Hands’ Dream of Terra Firma Mega-Firm Ended With EMI Deal

Updated on
  • Guy Hands says EMI auction process wasn’t ‘very nice’
  • Terra Firma alleges Citigroup hid record label’s struggles

Guy Hands told a London court that his disastrous 2007 takeover of EMI Group Ltd. cost 200 million euros ($230 million) of his own money, his reputation and his aspirations of making his Terra Firma Capital Partners a "mega-firm."

"It’s not so much the disaster, because lots of firms had disasters at that time, it’s the continuation of the EMI story that has ended that aspiration," Hands said while giving evidence during the second day of a trial against Citigroup Inc. "What other firms did was bury them and move on. What has caused our particular problem is the fact that we haven’t moved on, for good reasons."

Hands is trying to prove -- after losing a lawsuit in New York -- that Terra Firma only spent the 4 billion pounds on the struggling record label because bankers at Citigroup misled him. The deal lost money for everyone involved and hurt Hands’ reputation. The private-equity firm is seeking damages of about 2.5 billion pounds.

Hands has always maintained that he only agreed to the acquisition of the Beatles record label because a Citigroup banker, David Wormsley, lied to him in phone calls before the 2007 EMI auction about the presence of a rival bidder.

Hands’ lawyer, Anthony Grabiner, on Tuesday accused two more Citigroup executives, Michael Klein, then head of global banking, and Chad Leat, then co-head of global credit markets, of lying to convince Hands to commit more equity to the EMI deal.

Resurrect Reputation

During questioning Wednesday, Citigroup lawyer Mark Howard asked whether blaming the bank for his failed investment in EMI would allow Hands to recover 200 million euros and "resurrect" his reputation.

"I agree on the money, but not on reputation," the 56-year-old Hands said. "I made that investment trusting certain individuals and I think most investors out there, particularly in hindsight based on what they’ve read in the press over last few years, will find that I should not have trusted those individuals, but I did."

The bank in court filings strenuously rejected Hands’ allegations about the three bankers.

Wormsley, Klein and Leat “did not in any way act dishonestly," Citigroup said in its skeleton argument submitted to the court Tuesday. “Nor was there any sensible reason for these senior, respected individuals to have sought to mislead Terra Firma in relation to the acquisition of EMI."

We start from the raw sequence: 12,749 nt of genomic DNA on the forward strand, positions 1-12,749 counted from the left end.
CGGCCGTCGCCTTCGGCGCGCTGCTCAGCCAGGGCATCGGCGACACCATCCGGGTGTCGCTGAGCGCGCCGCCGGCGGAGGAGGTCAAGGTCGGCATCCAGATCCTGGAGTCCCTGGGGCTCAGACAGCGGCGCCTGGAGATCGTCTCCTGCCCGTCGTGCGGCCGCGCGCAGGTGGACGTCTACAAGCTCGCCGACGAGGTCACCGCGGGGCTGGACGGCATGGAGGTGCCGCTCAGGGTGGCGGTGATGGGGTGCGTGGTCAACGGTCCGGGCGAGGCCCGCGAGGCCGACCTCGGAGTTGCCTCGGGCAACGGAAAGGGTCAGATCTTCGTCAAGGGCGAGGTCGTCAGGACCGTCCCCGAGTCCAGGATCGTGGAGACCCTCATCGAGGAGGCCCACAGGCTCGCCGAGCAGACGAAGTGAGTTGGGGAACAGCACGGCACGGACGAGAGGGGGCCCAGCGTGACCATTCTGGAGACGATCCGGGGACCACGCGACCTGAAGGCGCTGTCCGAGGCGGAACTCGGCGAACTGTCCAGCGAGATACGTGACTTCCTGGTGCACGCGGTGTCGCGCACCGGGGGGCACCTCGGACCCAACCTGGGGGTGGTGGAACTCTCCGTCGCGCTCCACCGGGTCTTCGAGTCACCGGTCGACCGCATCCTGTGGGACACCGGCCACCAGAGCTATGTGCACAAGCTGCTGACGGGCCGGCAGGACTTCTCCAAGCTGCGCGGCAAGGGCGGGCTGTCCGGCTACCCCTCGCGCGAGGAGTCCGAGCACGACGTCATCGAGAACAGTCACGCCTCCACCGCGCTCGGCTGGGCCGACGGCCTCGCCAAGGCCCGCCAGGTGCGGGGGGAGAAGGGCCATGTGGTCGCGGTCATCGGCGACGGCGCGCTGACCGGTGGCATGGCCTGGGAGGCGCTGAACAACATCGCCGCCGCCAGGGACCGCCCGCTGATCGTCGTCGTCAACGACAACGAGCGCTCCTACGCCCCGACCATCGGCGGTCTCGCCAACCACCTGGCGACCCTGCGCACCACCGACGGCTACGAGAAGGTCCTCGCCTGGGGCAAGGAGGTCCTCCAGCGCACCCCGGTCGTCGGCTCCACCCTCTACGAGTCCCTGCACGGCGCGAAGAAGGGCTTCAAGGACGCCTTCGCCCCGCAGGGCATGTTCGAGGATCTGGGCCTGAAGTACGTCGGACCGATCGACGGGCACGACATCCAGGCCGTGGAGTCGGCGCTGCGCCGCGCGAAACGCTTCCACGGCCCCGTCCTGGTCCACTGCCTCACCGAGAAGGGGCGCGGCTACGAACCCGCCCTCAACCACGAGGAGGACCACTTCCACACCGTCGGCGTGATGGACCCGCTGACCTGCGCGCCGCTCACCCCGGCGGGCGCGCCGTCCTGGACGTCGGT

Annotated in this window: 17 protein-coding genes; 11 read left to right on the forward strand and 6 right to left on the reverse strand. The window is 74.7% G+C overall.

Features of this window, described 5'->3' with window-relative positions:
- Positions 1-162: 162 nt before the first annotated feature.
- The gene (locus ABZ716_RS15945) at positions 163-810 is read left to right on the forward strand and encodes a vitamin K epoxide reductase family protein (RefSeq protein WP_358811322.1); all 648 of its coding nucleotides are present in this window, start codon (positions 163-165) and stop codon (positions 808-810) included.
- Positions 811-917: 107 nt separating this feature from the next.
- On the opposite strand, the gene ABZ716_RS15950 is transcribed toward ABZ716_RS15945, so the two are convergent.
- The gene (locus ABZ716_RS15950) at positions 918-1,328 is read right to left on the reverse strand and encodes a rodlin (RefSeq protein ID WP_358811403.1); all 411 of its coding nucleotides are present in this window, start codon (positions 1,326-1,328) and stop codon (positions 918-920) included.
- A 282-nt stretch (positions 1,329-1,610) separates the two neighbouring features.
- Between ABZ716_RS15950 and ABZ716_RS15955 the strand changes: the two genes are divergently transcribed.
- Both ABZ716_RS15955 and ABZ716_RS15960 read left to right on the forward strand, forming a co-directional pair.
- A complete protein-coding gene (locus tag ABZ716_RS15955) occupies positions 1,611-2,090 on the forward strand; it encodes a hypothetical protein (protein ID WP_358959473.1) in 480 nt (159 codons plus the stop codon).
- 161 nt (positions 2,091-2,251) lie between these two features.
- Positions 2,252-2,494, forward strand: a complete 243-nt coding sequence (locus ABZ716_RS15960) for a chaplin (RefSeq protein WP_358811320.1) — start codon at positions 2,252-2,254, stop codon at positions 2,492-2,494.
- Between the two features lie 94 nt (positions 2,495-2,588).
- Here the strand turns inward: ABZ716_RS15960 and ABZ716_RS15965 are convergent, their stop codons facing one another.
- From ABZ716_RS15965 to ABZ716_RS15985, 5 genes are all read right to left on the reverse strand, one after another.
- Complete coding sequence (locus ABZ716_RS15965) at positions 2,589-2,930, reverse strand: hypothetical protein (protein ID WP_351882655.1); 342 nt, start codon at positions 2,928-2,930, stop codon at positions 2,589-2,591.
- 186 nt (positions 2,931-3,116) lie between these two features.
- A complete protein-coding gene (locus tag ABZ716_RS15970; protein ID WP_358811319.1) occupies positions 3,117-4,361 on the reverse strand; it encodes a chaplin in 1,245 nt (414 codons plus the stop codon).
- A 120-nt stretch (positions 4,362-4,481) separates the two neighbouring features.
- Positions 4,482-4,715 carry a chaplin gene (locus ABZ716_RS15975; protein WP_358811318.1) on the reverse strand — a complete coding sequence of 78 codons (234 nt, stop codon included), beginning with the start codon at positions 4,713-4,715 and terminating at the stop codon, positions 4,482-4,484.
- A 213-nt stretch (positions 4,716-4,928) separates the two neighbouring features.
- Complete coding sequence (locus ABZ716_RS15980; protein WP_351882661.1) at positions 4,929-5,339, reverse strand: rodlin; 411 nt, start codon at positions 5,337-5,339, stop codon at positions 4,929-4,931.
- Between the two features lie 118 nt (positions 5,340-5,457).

Shake Down

The case "is what one on the street would call a shake down," Howard said.

Much of Wednesday’s testimony focused on the fairness of the EMI sale at an auction and how much information powerful financiers like Hands can expect from bankers running the process.

Hands said in his witness statement that he had expected the auction for EMI to be conducted "on a level playing field," according to an excerpt read out by Howard.

By that “I meant we would not find ourselves in a situation where the management team were working with another bidder," Hands said in court Wednesday.

It would have been "obvious to you that if Mr. Wormsley had approached you in the way you suggest he did that the other bidders were being deceived," Howard replied. "I put it to you it wasn’t a level playing field, it was tilted in your favor. In fact, it was entirely loaded in your favor."

‘Honest or Not’

"Do you think that’s an honest way to approach business?" Howard asked.

"In my experience, it’s the way auctions are conducted," Hands said.

The bank lawyer continue to press Hands: "Is it honest or not?"

"Sitting here today, it doesn’t sounds very nice," the financier replied.

The case is Terra Firma v. Citigroup, High Court of Justice, Queen’s Bench Division, No. CL-2013-000293.

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